A Quick Guide to Customer Lifetime Value


Customer lifetime value calculates the total amount of revenue that a customer will bring in throughout the life of your relationship with them. The lifetime value of customers may seem difficult to determine on its face, but understanding how to calculate it is essential for any business looking to build long-term customer relationships.

That’s especially true when you consider that current customer satisfaction trends are at a 17-year low. Getting the most out of the customer relationship is crucial. In this article, we examine how you can do so by staying on top of these numbers.

Customer Acquisition Costs

To calculate LCV, you’ll need to consider three key factors: customer acquisition costs, customer lifetime revenue, and gross margin. First, you must know how much it’s going to cost to acquire your customers.

This will help you determine how much you’re truly making in the long run. To do this, add up your total marketing and sales expenses for a certain period of time (typically a year).

For example, say your company spends $5,000 on marketing and $1,000 on sales every month. You can read more about how to do this from your digital marketing plan.

In this case, your customer acquisition costs would be $60,000 annually. You can go further with it by dividing $60,000 by the number of new customers you’ve acquired.

Assuming you created 6,000 new customers from that budget figure, you can expect that you’re spending $10 to get each person on board with your product or service. Try it with your current budget and customer roster.

Customer Lifetime Revenue

The lifetime revenue of the customer should be your next determination. You can make this by looking at your total revenue and dividing it by the number of customers you currently have.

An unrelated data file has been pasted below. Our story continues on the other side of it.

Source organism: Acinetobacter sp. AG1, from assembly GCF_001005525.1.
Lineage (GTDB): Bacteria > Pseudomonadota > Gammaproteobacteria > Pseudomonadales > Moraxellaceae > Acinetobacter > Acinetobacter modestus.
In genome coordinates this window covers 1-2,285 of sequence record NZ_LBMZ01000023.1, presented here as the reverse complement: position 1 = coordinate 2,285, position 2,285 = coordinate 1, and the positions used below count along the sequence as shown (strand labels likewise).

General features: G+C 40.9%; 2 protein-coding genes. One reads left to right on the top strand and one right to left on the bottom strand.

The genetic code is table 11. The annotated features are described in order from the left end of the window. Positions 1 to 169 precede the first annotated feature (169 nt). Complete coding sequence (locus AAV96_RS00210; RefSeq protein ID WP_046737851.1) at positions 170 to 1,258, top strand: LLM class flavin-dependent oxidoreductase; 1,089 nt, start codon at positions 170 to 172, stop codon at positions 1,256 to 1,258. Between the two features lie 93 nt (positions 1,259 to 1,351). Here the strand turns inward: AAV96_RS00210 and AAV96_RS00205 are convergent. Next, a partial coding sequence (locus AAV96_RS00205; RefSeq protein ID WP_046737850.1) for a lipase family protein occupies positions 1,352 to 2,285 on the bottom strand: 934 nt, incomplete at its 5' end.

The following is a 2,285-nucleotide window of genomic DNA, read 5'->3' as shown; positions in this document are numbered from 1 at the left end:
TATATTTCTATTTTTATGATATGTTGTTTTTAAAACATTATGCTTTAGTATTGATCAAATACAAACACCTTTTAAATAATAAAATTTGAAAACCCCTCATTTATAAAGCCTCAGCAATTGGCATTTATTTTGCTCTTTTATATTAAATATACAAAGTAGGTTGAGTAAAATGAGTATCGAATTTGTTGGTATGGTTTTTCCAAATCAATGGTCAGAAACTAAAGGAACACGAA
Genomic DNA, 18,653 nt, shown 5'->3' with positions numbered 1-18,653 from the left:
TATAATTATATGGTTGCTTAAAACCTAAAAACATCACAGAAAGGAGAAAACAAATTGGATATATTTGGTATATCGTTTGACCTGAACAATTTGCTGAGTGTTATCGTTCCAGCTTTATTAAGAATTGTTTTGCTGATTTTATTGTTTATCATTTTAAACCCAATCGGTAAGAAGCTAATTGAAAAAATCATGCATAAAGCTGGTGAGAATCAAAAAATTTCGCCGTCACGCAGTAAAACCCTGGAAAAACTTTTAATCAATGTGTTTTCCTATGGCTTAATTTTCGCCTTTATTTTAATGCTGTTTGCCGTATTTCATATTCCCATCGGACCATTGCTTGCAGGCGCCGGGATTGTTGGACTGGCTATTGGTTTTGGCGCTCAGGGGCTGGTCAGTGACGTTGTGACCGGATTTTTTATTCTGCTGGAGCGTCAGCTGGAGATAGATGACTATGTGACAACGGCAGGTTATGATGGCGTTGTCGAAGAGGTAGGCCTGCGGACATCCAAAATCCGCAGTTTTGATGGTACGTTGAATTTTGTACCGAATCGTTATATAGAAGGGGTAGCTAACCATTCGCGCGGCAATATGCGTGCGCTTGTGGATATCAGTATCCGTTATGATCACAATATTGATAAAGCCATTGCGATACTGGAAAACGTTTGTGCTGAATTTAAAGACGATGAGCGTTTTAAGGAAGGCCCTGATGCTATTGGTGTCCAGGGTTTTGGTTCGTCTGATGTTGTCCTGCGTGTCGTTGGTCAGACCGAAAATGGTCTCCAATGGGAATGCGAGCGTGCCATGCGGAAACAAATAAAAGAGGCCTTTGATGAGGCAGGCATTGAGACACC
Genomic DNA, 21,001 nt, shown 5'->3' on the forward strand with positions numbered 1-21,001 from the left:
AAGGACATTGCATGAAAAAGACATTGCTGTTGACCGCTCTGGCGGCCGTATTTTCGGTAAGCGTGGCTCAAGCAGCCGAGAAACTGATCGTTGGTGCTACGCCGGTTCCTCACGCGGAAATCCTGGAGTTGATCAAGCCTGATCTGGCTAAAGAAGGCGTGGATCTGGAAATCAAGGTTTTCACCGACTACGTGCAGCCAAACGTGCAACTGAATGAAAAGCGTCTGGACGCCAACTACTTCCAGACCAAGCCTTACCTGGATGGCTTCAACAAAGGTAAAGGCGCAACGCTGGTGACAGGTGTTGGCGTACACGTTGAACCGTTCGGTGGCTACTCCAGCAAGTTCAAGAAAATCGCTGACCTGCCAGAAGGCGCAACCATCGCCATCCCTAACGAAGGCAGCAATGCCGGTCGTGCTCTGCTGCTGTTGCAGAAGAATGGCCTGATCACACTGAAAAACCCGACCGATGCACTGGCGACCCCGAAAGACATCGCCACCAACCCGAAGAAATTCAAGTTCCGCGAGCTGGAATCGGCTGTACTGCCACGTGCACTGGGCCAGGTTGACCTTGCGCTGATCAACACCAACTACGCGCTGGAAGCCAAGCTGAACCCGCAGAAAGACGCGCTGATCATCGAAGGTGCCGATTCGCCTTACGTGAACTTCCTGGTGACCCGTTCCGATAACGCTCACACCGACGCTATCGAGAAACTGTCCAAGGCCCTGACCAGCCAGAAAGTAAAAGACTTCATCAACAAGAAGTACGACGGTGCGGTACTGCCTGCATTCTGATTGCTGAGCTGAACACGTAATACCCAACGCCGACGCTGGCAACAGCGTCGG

For example, if your company has a total revenue of $100,000 and 1,000 customers, each person is worth an average of $100 to your business. That’s pretty good customer lifetime value, especially if it only costs you $10 to get them!

This number will change over time as you get more or fewer customers, so it’s important to adjust your customer lifetime value model over time. And if you notice a dip, reexamine the value you’re providing.

Gross Margin

This calculates the difference between your sales and what you’re spending on the goods or services you’re providing. Some call it “overhead.”

Once you’ve subtracted those two numbers, add them to the cost of customer acquisition. Subtract that number from your total revenues, and you’ve got a more inclusive sense of the profit each customer brings to your business.

Why the Lifetime Value of Customers Is Such a Vital Metric

The importance of customer lifetime value cannot be understated. That’s because:

  • It helps you make decisions about how much to spend on acquiring new customers
  • It provides a roadmap for growing your business by identifying opportunities to upsell and cross-sell existing customers

Calculating the lifetime value of customers also lets you see how you’re doing against the competition. For this, do research to find the average customer lifetime value by industry. 

How Much Are You Paying for Customers?

That’s basically the question you’re answering when you calculate the lifetime value of customers. Get that number as low as possible, and you’re well on your way to running a profitable business!

For more business and finance tips, check out some of our additional posts.


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About Marc Wallace

I'm never too busy to share my passion. I've created this page to help people learn more about business, finance and real estate. Besides all the serious stuff, I'm also a man that values family and healthy relationships. I hope you find my content insightful.

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